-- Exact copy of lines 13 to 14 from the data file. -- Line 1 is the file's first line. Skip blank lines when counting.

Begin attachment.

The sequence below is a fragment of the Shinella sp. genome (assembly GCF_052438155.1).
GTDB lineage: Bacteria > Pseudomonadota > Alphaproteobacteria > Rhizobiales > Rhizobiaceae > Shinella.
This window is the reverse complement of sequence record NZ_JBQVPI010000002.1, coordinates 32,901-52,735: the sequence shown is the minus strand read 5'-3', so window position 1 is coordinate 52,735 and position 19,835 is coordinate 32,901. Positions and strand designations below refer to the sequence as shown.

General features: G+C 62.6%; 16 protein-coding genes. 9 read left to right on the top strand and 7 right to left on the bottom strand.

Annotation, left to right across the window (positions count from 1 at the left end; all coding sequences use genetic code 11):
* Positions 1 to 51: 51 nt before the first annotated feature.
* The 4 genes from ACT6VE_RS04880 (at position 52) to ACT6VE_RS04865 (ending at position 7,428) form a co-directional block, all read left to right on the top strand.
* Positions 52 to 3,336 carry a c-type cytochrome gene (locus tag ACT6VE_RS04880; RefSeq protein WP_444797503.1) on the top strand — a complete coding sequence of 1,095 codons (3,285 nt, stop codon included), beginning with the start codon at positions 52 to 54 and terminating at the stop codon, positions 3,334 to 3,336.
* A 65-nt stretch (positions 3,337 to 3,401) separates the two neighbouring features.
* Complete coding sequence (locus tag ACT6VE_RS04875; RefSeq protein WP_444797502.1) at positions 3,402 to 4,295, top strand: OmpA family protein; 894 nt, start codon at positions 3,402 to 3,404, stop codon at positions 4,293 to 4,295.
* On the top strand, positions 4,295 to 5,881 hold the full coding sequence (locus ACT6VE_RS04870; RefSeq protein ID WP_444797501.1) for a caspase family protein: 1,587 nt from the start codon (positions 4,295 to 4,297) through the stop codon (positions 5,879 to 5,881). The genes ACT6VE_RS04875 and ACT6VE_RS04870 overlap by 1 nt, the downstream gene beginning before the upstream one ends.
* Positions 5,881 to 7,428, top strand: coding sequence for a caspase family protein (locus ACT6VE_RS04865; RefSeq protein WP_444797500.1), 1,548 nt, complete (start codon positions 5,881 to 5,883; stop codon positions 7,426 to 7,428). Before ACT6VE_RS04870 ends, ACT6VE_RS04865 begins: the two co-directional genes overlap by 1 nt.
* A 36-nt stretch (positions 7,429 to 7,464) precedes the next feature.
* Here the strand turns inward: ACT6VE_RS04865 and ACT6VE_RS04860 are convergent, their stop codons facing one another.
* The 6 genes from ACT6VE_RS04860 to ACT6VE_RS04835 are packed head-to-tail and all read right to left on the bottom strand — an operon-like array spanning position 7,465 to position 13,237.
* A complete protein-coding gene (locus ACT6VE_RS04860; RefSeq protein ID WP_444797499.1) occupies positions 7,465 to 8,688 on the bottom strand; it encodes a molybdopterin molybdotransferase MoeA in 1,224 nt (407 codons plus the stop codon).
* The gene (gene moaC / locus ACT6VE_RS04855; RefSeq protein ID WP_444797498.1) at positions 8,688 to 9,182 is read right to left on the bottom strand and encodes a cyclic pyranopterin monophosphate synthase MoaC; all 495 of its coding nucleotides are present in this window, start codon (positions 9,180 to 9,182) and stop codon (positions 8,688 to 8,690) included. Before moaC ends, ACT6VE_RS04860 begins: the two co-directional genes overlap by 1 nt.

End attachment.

* A 36-nt stretch (positions 7,429 to 7,464) precedes the next feature.
* Here the strand turns inward: ACT6VE_RS04865 and ACT6VE_RS04860 are convergent, their stop codons facing one another.